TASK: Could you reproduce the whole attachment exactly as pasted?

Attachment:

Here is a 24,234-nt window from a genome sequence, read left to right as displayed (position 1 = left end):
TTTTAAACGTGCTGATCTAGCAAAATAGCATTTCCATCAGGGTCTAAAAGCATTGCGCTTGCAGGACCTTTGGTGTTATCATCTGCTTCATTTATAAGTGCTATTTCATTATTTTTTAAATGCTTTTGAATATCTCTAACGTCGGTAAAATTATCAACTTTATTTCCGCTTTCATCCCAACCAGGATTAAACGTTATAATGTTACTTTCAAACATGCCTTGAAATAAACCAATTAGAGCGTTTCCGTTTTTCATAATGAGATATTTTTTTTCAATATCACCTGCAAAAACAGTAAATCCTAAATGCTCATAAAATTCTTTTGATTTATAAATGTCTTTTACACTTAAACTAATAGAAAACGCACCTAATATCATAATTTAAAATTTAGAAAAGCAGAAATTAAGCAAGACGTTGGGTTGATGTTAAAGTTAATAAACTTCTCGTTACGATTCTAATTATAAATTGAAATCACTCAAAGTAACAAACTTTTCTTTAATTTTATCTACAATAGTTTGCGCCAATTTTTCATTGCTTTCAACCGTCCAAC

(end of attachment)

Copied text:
Here is a 24,234-nt window from a genome sequence, read left to right as displayed (position 1 = left end):
TTTTAAACGTGCTGATCTAGCAAAATAGCATTTCCATCAGGGTCTAAAAGCATTGCGCTTGCAGGACCTTTGGTGTTATCATCTGCTTCATTTATAAGTGCTATTTCATTATTTTTTAAATGCTTTTGAATATCTCTAACGTCGGTAAAATTATCAACTTTATTTCCGCTTTCATCCCAACCAGGATTAAACGTTATAATGTTACTTTCAAACATGCCTTGAAATAAACCAATTAGAGCGTTTCCGTTTTTCATAATGAGATATTTTTTTTCAATATCACCTGCAAAAACAGTAAATCCTAAATGCTCATAAAATTCTTTTGATTTATAAATGTCTTTTACACTTAAACTAATAGAAAACGCACCTAATATCATAATTTAAAATTTAGAAAAGCAGAAATTAAGCAAGACGTTGGGTTGATGTTAAAGTTAATAAACTTCTCGTTACGATTCTAATTATAAATTGAAATCACTCAAAGTAACAAACTTTTCTTTAATTTTATCTACAATAGTTTGCGCCAATTTTTCATTGCTTTCAACCGTCCAAC